Another alternative to traditional health insurance is direct primary care (DPC), which replaces the typical fee-for-service insurance model with a simple flat monthly fee that covers routine primary care services. This makes your expenses, at least for routine healthcare, more predictable.

DPC is on the frontier of delivering medical services and it is unclear how reliable of an option it is for your early retirement health care needs. When I originally wrote about DPC in 2016, Qliance was cited as an innovator in health care delivery with nearly a decade providing DPC. In May 2017, they closed their doors and filed bankruptcy. Others like MedLion continue to expand across the country.

Bipartisan legislation has been proposed that would allow the use of HSA funds to pay monthly DPC fees. Currently, DPC fees are treated as an insurance premium by the IRS. Thus, they are not a qualified medical expense. This creates a barrier for those who would use HSA funds for DPC services.

Related to DPC are higher-end “concierge medicine” practices where a group of patients pay an annual retainer and receive exclusive access to their doctor. According to knowledgeable insiders, such practices may thrive in a few well-to-do locations, but will be challenged to keep up with the infrastructure demands of modern medicine, particularly information technology systems. This link takes you to a nationwide map of DPC providers.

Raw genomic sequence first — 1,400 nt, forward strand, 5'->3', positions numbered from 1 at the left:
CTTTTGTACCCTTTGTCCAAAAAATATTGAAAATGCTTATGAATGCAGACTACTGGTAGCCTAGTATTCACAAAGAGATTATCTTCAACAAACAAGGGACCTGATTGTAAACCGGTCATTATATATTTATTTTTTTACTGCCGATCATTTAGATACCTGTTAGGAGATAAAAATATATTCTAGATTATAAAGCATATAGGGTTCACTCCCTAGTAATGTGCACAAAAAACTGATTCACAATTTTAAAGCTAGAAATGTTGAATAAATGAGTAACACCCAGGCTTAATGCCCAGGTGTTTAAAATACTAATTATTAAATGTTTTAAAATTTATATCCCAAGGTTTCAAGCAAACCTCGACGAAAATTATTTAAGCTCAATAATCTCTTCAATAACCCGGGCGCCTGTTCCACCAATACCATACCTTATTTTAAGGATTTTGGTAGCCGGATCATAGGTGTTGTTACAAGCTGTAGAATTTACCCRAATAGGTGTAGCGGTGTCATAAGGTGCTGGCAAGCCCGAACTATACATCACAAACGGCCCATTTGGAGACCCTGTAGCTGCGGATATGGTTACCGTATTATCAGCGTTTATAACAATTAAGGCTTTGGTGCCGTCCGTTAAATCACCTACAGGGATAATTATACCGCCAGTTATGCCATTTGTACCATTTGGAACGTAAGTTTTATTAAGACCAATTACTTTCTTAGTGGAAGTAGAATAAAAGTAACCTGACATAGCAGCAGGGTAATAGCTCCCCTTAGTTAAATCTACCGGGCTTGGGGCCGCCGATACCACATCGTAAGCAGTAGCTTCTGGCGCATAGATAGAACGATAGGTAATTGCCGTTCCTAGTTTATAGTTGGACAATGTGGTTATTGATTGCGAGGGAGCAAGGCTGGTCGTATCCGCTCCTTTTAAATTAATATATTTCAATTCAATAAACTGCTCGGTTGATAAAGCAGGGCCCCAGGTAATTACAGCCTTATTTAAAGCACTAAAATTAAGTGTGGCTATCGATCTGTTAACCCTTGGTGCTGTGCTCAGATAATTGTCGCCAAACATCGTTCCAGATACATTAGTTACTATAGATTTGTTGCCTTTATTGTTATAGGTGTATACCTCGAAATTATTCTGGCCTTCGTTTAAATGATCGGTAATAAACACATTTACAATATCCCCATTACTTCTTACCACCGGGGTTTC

Medical Tourism

Medical tourism means traveling abroad to receive medical care. Americans can often receive care at less cost, even after factoring in travel expenses, than can be obtained at home.

Some people use medical tourism to save money on procedures ranging from dental work to total joint replacements. Others elect to relocate on a long term basis to countries with more affordable health care systems.

We receive occasional comments and emails from readers who are taking this approach. Billy and Akaisha Kaderli have documented their decades long personal experience with medical tourism, as well as others who they’ve met on their travels, at Retire Early Lifestyle.

Medical tourism introduces unique risks and complications when planning for your early retirement health care needs. The CDC outlines risks and provides a helpful checklist for those considering medical tourism. Organizations including Medical Tourism Quality Alliance and Joint Commission International provide resources to help find providers in a number of specialty areas and geographic locations.

Self Insurance

Self-insuring and negotiating rates with health providers have been the last line of defense for some. But this poses a grave risk of bankruptcy if you encounter any major medical problems. It also puts you at an immediate financial disadvantage: According to Health Affairs, the uninsured are charged 2.5 times more than an insurance company would pay for the same service. So you might have to bargain ferociously, just to get back to what your insured neighbor is paying.…